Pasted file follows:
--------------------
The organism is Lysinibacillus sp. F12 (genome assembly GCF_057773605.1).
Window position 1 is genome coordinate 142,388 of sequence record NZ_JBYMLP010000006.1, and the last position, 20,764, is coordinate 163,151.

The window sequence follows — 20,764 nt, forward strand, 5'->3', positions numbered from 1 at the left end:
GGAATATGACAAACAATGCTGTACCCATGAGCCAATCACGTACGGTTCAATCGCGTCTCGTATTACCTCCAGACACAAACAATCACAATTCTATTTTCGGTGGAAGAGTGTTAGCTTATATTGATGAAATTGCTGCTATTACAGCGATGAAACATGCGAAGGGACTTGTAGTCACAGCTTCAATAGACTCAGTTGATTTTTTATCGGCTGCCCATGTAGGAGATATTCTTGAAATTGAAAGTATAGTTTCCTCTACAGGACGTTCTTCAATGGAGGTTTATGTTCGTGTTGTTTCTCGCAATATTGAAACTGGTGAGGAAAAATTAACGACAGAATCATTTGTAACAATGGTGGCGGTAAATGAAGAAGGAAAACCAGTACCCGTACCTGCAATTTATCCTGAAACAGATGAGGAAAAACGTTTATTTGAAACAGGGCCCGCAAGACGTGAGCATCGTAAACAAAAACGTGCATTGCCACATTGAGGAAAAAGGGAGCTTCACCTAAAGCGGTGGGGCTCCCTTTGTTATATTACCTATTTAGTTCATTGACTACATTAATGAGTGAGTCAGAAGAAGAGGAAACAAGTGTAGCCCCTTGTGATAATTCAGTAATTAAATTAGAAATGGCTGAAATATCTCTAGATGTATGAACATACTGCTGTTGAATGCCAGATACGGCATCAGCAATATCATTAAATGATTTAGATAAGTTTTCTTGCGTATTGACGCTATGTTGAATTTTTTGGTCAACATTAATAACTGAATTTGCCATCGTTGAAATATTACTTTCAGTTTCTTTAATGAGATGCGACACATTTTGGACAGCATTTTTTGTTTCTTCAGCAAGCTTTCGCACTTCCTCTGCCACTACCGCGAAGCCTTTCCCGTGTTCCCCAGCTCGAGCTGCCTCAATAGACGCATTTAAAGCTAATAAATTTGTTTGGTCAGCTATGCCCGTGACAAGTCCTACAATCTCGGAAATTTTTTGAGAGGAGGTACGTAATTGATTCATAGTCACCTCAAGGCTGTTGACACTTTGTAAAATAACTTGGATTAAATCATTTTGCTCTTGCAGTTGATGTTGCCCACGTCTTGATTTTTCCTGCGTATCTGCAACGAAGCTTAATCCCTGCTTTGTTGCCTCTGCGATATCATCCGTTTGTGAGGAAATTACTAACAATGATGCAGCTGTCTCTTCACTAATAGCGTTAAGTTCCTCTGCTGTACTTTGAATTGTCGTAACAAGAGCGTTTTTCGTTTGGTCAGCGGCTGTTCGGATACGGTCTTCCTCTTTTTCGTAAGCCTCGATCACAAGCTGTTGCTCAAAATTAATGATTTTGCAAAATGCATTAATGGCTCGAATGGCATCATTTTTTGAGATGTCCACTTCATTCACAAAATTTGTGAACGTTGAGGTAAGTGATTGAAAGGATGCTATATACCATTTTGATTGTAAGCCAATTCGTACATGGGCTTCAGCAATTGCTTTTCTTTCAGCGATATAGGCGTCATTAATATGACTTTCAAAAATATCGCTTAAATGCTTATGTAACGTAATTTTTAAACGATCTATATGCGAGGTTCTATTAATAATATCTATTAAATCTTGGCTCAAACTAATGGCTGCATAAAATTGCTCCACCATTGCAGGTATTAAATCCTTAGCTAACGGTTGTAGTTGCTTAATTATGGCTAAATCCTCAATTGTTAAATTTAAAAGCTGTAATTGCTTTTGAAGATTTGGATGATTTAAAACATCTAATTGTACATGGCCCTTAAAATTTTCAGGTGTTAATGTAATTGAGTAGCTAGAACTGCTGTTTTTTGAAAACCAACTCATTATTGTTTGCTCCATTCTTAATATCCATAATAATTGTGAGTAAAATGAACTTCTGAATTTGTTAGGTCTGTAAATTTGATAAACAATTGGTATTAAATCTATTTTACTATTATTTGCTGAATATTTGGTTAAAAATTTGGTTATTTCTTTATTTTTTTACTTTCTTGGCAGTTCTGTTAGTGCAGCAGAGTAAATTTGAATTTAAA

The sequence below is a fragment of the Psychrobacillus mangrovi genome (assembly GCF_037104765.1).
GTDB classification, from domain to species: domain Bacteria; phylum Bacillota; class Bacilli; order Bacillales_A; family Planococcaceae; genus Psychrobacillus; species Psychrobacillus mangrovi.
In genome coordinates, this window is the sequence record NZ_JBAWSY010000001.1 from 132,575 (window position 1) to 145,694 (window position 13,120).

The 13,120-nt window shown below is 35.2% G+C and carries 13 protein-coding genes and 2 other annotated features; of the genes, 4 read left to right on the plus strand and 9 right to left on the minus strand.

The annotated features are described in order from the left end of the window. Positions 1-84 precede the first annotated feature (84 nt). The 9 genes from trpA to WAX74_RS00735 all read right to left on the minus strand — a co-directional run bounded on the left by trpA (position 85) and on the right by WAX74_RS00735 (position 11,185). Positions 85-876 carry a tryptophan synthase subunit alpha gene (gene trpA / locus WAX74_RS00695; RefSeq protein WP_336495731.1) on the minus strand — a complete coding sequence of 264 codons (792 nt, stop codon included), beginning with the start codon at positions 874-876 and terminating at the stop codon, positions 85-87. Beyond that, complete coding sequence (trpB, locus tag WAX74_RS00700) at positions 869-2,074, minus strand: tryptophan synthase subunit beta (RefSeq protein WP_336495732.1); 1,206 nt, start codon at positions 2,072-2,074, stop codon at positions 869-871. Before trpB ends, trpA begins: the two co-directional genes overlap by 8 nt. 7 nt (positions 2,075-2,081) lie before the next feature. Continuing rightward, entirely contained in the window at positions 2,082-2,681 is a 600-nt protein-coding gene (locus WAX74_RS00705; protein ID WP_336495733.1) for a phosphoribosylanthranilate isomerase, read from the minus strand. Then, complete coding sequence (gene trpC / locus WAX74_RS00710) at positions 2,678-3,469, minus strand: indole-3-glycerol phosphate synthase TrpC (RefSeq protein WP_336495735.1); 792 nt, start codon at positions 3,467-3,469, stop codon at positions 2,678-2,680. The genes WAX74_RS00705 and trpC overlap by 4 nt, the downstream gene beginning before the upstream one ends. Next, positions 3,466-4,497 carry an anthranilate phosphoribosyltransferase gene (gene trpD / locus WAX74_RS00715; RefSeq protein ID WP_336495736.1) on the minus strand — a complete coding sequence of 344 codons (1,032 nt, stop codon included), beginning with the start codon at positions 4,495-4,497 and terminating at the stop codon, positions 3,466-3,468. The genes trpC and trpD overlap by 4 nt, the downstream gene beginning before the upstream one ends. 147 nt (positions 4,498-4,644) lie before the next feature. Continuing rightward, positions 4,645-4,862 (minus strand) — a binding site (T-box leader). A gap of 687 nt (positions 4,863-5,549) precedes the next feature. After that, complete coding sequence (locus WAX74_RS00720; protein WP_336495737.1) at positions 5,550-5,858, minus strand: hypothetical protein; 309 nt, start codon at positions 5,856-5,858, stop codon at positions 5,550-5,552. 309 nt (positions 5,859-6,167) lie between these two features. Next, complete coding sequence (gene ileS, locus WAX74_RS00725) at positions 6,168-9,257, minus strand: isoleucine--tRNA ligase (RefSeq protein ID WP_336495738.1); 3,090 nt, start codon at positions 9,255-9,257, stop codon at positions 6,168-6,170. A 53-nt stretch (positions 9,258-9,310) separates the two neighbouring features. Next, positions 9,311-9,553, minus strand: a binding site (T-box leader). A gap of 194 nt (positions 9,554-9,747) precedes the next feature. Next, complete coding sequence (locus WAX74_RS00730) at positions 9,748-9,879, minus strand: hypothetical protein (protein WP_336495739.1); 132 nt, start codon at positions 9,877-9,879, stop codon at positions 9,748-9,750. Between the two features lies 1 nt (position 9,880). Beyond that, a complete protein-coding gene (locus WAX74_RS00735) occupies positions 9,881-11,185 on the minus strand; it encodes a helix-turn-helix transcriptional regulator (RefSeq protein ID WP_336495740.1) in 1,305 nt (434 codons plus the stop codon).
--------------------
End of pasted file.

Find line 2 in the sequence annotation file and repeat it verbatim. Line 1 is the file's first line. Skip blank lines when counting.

Window position 1 is genome coordinate 142,388 of sequence record NZ_JBYMLP010000006.1, and the last position, 20,764, is coordinate 163,151.